After underpaying its New York drivers for years, Uber settles for $3 million

uber lawsuit underpay drivers 3 million driver stepping out

Uber can subtract one acse from its ever-expanding roster of legal woes (though it likely won’t make a dent). The ridesharing company has agreed to pay up to $3 million as a settlement for a proposed class-action lawsuit on behalf of 2,421 drivers in New York who claimed that Uber was underpaying them. In May 2017, the transportation giant admitted that it had “accidentally” underpaid drivers in the Big Apple for two and a half years, an oversight that was said at the time to amount to tens of millions of dollars.

The settlement was initially filed in federal court on Monday, and still awaits approval from U.S. District Judge Nicholas Garaufis, who is presiding over the case. But even as drivers and their lawyers await final approval, the decision marks a victory in what has become a multiyear ordeal (the complaint was originally filed in December 2015).

“The $3 million settlement provides long-overdue compensation to the approximately 2,400 New York drivers that opted out of the arbitration provision in the Uber driver agreement,” said Philip Hines of Held & Hines LLP, the law firm representing the drivers. “The overwhelming majority of New York drivers were not able to successfully opt out of arbitration, and so we are pursuing these same claims on behalf of these clients at arbitration proceedings.”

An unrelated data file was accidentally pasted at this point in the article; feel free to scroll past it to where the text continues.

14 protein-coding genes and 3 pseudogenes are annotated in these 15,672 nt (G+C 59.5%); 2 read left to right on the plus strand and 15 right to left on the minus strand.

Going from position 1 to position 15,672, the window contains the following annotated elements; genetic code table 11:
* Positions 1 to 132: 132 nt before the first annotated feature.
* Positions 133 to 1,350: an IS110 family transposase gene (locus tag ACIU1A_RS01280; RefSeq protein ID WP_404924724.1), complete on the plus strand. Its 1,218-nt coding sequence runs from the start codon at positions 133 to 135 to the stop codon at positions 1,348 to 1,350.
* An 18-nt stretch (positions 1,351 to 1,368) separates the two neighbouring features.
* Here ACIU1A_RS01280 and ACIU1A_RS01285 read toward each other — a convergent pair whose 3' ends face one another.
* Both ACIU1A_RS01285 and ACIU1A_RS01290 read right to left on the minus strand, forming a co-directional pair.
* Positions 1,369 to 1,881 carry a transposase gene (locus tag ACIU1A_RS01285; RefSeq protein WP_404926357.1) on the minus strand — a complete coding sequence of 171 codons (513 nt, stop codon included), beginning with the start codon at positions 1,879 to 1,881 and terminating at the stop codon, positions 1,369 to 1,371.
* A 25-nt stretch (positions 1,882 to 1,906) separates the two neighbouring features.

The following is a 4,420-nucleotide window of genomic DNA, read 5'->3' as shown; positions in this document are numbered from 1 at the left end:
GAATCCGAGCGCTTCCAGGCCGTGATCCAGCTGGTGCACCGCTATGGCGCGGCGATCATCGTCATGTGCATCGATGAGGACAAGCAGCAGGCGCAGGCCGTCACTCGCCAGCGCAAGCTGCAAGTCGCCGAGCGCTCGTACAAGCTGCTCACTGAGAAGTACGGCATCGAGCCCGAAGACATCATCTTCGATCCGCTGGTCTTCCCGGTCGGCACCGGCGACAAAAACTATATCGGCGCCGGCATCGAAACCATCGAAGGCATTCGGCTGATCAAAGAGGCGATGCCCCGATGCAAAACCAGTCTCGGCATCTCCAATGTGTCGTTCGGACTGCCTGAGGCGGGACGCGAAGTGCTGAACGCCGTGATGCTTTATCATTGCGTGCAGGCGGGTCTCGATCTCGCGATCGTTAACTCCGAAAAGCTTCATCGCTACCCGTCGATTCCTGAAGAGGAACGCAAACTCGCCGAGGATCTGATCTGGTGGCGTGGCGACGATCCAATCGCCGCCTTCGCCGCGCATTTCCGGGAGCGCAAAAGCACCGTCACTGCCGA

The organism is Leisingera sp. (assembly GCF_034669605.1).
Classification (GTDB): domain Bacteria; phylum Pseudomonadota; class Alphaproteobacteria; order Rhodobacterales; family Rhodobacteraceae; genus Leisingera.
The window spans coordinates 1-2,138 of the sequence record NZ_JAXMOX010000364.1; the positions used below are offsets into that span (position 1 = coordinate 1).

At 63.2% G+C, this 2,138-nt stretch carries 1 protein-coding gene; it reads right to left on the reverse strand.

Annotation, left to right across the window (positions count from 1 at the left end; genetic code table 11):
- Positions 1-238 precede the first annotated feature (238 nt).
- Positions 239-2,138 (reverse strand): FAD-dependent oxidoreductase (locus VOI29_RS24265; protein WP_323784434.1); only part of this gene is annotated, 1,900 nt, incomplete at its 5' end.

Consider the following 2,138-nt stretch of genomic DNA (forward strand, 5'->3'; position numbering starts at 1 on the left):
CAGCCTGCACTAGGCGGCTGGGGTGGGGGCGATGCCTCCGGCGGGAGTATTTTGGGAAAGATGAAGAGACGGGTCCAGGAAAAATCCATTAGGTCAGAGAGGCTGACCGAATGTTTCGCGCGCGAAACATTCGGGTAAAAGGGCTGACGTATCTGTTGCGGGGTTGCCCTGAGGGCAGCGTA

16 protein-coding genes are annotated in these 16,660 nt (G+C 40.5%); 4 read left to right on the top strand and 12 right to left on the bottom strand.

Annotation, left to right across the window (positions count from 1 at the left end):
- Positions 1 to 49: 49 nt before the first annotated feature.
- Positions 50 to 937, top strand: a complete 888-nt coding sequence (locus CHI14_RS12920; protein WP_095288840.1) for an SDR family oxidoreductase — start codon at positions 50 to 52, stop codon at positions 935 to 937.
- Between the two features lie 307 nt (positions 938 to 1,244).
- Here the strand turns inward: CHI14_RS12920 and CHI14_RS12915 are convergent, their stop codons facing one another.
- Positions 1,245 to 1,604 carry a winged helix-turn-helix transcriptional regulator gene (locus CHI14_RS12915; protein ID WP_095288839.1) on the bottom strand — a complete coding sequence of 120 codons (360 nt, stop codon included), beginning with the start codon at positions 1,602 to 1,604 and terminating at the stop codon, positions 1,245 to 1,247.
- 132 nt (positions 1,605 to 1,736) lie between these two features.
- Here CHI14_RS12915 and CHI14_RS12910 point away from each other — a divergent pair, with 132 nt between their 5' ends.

In addition to having their wages excessively docked, the drivers also claim that Uber is guilty of “false advertising.” As per court filings, Uber suggested in both bus and billboard ads that drivers would make “$5,000 guaranteed” within a month of starting at Uber. Drivers, however, claimed this was patently false, and said that this claim required contract workers to “unlawfully … assume costs associated with the tools of their trade.”

Uber, for its part, has denied charges of wrongdoing, and did not respond to requests for comment.

After initially admitting that it had kept wages from drivers for years, however, the company noted in 2017: “We are working hard to regain driver trust, and that means being transparent, sticking to our word, and making the Uber experience better from end to end.” This settlement may help in making good on that promise.